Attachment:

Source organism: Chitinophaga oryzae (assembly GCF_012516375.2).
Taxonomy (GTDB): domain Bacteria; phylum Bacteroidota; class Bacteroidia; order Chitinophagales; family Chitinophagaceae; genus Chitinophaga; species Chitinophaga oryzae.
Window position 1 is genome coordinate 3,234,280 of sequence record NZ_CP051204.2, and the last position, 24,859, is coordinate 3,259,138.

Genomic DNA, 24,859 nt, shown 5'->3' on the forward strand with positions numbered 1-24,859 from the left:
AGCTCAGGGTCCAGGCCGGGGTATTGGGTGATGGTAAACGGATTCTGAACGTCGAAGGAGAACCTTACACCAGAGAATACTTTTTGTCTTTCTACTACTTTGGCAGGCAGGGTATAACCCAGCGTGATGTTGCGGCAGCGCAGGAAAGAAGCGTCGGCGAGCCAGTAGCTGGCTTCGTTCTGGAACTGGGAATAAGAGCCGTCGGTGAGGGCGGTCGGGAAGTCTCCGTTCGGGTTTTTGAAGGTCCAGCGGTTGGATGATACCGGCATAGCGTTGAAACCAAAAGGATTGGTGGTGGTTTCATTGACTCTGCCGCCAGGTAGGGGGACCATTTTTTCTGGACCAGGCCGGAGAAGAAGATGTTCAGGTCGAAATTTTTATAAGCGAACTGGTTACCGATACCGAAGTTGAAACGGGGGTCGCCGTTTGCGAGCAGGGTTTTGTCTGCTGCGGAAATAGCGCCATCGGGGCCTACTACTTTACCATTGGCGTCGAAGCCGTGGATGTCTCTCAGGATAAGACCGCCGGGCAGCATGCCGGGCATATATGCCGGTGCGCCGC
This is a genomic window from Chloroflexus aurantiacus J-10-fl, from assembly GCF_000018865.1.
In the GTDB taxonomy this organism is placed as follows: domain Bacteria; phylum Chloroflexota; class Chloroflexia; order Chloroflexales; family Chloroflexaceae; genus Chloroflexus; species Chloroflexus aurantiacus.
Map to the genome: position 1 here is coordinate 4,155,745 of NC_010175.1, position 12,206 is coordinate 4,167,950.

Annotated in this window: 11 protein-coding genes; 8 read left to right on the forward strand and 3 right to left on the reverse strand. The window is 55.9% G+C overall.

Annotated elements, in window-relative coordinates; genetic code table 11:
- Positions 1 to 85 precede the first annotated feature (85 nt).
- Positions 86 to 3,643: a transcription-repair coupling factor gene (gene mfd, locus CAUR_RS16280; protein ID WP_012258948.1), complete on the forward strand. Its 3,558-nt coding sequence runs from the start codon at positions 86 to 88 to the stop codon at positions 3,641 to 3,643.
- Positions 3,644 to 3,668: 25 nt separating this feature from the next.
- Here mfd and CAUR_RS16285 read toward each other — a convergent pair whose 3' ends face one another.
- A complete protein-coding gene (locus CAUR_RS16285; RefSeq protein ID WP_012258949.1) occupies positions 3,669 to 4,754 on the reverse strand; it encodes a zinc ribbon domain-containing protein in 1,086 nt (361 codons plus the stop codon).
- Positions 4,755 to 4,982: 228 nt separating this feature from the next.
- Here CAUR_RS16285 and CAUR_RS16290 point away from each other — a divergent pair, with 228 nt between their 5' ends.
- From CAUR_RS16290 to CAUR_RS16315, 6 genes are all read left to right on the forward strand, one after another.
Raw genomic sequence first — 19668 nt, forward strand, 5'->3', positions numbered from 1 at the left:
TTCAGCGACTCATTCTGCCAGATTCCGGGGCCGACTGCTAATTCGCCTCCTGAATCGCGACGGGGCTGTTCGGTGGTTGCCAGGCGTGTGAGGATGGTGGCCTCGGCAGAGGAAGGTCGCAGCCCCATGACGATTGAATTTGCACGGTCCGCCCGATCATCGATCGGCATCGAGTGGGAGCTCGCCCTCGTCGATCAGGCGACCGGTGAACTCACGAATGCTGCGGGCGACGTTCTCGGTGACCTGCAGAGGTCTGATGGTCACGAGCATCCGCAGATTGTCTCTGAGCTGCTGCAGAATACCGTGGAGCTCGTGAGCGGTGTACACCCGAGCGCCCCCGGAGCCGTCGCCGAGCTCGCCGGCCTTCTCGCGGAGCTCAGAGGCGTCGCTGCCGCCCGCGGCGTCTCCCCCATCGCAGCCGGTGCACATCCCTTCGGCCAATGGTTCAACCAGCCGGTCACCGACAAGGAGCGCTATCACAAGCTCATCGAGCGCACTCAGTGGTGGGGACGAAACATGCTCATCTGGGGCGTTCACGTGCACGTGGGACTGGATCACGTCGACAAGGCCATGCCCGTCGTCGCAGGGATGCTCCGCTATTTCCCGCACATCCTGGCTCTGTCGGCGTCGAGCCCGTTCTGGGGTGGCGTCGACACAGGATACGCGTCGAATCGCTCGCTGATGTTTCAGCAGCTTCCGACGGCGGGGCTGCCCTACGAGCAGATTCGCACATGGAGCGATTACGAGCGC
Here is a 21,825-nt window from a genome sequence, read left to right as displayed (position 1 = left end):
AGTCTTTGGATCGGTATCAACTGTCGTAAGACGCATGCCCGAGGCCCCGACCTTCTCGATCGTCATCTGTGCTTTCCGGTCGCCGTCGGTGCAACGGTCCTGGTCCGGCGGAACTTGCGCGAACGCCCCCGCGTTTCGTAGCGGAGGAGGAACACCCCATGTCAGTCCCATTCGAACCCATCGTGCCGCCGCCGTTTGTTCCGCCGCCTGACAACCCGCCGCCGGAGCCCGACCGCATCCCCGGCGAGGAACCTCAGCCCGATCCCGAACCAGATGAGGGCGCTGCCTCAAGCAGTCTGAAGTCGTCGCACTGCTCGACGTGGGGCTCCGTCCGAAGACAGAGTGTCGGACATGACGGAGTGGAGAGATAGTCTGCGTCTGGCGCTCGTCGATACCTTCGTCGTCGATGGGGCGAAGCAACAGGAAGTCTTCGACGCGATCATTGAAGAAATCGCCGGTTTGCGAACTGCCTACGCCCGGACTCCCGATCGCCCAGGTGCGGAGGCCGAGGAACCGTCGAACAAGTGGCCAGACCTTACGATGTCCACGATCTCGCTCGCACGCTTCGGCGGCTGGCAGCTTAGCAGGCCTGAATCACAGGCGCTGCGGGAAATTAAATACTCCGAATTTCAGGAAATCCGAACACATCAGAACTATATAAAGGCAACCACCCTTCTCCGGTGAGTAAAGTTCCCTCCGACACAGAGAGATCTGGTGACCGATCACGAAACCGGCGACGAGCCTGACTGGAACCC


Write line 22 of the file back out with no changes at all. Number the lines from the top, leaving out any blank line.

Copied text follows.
AGTCTTTGGATCGGTATCAACTGTCGTAAGACGCATGCCCGAGGCCCCGACCTTCTCGATCGTCATCTGTGCTTTCCGGTCGCCGTCGGTGCAACGGTCCTGGTCCGGCGGAACTTGCGCGAACGCCCCCGCGTTTCGTAGCGGAGGAGGAACACCCCATGTCAGTCCCATTCGAACCCATCGTGCCGCCGCCGTTTGTTCCGCCGCCTGACAACCCGCCGCCGGAGCCCGACCGCATCCCCGGCGAGGAACCTCAGCCCGATCCCGAACCAGATGAGGGCGCTGCCTCAAGCAGTCTGAAGTCGTCGCACTGCTCGACGTGGGGCTCCGTCCGAAGACAGAGTGTCGGACATGACGGAGTGGAGAGATAGTCTGCGTCTGGCGCTCGTCGATACCTTCGTCGTCGATGGGGCGAAGCAACAGGAAGTCTTCGACGCGATCATTGAAGAAATCGCCGGTTTGCGAACTGCCTACGCCCGGACTCCCGATCGCCCAGGTGCGGAGGCCGAGGAACCGTCGAACAAGTGGCCAGACCTTACGATGTCCACGATCTCGCTCGCACGCTTCGGCGGCTGGCAGCTTAGCAGGCCTGAATCACAGGCGCTGCGGGAAATTAAATACTCCGAATTTCAGGAAATCCGAACACATCAGAACTATATAAAGGCAACCACCCTTCTCCGGTGAGTAAAGTTCCCTCCGACACAGAGAGATCTGGTGACCGATCACGAAACCGGCGACGAGCCTGACTGGAACCC